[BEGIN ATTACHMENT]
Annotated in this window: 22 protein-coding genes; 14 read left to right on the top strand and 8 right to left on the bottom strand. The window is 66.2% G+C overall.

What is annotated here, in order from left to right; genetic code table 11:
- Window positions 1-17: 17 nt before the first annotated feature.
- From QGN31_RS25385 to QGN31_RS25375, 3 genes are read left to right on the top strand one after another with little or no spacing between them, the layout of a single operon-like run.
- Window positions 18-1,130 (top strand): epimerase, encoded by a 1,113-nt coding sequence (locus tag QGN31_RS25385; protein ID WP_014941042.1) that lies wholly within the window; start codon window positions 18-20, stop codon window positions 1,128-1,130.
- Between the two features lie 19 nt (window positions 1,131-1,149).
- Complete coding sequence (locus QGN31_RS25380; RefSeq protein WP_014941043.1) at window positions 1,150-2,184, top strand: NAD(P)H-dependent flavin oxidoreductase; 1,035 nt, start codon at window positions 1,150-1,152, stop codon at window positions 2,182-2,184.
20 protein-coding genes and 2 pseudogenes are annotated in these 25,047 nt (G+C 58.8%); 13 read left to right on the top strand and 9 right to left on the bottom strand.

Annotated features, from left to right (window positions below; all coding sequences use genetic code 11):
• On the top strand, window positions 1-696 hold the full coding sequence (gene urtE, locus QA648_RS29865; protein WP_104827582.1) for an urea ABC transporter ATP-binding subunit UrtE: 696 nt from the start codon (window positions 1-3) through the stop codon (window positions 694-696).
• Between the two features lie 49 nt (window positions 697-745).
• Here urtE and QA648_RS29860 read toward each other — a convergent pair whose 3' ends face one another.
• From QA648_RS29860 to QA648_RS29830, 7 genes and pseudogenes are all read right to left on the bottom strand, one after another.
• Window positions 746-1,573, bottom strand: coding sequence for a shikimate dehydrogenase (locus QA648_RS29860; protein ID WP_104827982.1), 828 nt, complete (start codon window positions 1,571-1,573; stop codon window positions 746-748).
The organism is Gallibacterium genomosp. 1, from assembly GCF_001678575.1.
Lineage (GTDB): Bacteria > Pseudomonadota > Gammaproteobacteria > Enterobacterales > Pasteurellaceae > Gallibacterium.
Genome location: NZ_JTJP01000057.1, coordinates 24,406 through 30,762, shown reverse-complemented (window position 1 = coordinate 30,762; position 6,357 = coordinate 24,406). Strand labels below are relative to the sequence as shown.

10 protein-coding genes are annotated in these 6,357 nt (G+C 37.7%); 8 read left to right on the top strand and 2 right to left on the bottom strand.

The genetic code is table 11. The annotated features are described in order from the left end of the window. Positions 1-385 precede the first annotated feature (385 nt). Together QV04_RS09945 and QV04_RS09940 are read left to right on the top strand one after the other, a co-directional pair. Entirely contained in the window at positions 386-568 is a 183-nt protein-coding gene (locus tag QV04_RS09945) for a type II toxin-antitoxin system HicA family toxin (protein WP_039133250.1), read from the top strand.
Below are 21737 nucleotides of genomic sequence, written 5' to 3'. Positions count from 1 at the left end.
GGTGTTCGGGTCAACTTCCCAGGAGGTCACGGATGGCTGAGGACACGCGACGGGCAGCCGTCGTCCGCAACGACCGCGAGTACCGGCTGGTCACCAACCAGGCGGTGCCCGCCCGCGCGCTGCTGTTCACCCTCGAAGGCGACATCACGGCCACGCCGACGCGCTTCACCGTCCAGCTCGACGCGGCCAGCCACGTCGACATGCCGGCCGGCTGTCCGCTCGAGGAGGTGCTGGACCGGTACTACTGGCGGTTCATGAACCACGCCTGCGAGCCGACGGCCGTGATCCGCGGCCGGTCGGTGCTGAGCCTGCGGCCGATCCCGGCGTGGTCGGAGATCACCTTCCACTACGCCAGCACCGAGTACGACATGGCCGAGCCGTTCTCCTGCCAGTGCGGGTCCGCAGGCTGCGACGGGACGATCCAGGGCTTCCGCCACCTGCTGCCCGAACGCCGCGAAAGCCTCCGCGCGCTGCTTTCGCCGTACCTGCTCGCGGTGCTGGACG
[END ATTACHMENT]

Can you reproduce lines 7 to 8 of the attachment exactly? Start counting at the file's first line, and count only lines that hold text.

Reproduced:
- Complete coding sequence (locus QGN31_RS25380; RefSeq protein WP_014941043.1) at window positions 1,150-2,184, top strand: NAD(P)H-dependent flavin oxidoreductase; 1,035 nt, start codon at window positions 1,150-1,152, stop codon at window positions 2,182-2,184.
20 protein-coding genes and 2 pseudogenes are annotated in these 25,047 nt (G+C 58.8%); 13 read left to right on the top strand and 9 right to left on the bottom strand.